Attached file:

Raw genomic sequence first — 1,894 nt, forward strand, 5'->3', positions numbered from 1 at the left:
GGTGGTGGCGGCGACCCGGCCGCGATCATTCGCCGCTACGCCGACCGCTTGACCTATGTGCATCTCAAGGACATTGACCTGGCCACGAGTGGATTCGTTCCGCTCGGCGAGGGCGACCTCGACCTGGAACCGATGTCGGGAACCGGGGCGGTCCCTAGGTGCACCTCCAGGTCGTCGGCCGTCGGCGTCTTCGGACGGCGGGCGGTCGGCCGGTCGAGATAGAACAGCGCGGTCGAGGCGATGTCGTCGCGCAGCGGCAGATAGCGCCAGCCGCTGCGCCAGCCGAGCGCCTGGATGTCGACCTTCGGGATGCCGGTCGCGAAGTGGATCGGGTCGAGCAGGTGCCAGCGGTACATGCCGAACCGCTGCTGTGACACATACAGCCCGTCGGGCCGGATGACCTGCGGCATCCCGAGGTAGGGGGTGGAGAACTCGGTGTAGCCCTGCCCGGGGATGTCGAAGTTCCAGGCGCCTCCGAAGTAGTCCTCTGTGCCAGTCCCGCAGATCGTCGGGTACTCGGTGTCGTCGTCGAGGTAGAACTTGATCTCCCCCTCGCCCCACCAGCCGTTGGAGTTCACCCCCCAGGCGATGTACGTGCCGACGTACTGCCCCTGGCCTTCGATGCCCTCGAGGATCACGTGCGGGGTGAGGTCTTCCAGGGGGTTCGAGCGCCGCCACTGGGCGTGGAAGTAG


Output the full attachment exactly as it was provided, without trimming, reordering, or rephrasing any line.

Raw genomic sequence first — 1,894 nt, forward strand, 5'->3', positions numbered from 1 at the left:
GGTGGTGGCGGCGACCCGGCCGCGATCATTCGCCGCTACGCCGACCGCTTGACCTATGTGCATCTCAAGGACATTGACCTGGCCACGAGTGGATTCGTTCCGCTCGGCGAGGGCGACCTCGACCTGGAACCGATGTCGGGAACCGGGGCGGTCCCTAGGTGCACCTCCAGGTCGTCGGCCGTCGGCGTCTTCGGACGGCGGGCGGTCGGCCGGTCGAGATAGAACAGCGCGGTCGAGGCGATGTCGTCGCGCAGCGGCAGATAGCGCCAGCCGCTGCGCCAGCCGAGCGCCTGGATGTCGACCTTCGGGATGCCGGTCGCGAAGTGGATCGGGTCGAGCAGGTGCCAGCGGTACATGCCGAACCGCTGCTGTGACACATACAGCCCGTCGGGCCGGATGACCTGCGGCATCCCGAGGTAGGGGGTGGAGAACTCGGTGTAGCCCTGCCCGGGGATGTCGAAGTTCCAGGCGCCTCCGAAGTAGTCCTCTGTGCCAGTCCCGCAGATCGTCGGGTACTCGGTGTCGTCGTCGAGGTAGAACTTGATCTCCCCCTCGCCCCACCAGCCGTTGGAGTTCACCCCCCAGGCGATGTACGTGCCGACGTACTGCCCCTGGCCTTCGATGCCCTCGAGGATCACGTGCGGGGTGAGGTCTTCCAGGGGGTTCGAGCGCCGCCACTGGGCGTGGAAGTAG